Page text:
In Wwise, RTPC’s are associated with an event, audio bus, actor-mixer, or other fancy Wwise item. Even if you aren’t creating audio content or porting raw content into the Wwise project, it’s still good to know your way around Wwise. You won’t need to bother your sound designer over minor changes and you won’t be blocked from working if your sound designer isn’t immediately available. The Property Editor is where we edit RTPC’s.
This particular event was for adjusting a low-pass filter based on how directly the player in our game was looking at a clue. A mechanic in the game is to take pictures of clues with a camera and we needed to tell the player when they were capturing the clue well enough.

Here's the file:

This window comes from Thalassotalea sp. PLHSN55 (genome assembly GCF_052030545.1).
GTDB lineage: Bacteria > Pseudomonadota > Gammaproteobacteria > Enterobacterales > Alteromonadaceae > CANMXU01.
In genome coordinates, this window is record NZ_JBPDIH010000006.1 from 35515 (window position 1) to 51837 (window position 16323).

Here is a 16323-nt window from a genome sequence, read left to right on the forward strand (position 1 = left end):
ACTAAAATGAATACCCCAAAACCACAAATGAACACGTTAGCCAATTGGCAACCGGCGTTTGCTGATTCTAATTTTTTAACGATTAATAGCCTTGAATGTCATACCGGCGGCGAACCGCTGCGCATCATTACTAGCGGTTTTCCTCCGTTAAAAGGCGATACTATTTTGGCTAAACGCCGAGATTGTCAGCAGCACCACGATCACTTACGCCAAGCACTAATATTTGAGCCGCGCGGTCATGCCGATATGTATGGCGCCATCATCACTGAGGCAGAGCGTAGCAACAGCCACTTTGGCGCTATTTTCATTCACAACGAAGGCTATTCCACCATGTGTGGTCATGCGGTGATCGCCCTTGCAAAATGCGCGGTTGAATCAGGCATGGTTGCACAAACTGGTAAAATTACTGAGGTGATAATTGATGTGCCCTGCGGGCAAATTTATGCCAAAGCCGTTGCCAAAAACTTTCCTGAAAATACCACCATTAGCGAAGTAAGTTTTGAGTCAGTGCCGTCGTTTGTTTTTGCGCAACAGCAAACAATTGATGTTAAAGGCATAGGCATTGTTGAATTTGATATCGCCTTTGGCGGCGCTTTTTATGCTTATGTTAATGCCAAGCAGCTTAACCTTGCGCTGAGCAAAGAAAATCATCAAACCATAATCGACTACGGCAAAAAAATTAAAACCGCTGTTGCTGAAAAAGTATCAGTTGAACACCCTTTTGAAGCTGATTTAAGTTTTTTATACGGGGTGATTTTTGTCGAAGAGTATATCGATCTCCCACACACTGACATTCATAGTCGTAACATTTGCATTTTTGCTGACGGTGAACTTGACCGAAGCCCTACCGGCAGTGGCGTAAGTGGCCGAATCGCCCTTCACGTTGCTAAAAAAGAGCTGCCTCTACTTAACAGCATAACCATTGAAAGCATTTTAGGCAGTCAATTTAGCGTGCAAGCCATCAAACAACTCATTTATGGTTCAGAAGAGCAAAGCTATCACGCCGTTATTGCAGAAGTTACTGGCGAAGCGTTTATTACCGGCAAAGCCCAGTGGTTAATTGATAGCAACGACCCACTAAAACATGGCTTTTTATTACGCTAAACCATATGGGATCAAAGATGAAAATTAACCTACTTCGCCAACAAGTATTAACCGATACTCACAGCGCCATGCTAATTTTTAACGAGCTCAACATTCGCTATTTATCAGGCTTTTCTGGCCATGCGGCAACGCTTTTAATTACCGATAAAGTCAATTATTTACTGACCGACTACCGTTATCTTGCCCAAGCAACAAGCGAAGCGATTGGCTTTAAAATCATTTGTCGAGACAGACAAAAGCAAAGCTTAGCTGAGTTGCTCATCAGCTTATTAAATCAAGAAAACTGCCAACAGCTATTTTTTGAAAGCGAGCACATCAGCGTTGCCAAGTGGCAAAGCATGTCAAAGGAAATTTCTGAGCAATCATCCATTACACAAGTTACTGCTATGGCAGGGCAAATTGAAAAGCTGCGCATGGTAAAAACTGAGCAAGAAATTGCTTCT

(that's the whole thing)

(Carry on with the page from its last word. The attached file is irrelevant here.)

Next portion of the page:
But let’s say we didn’t want the sound to respond immediately, in case the player decides to violently jerk the camera around. We can specify a time (in milliseconds) to interpolate the change over. In this case, I chose 200ms.
Notice that I didn’t specify an Actor to set the RTPC on - this is because Wwise allows us to set RTPC’s globally, not just per object. It is useful if you don’t know which actor a sound is being played from or if you want to affect multiple sounds being played from different actors. Conversely, setting an RTPC per object is handy if you want two of the same sound events to sound differently.
Setting Wwise States
Wwise supports another feature called States. In Unreal, we can set states globally with the Set State blueprint node.
In our project, we used them to adjust certain music events based on game progression. In our Wwise project, there were three states for this piece of music.
So in our game, we changed the state like this: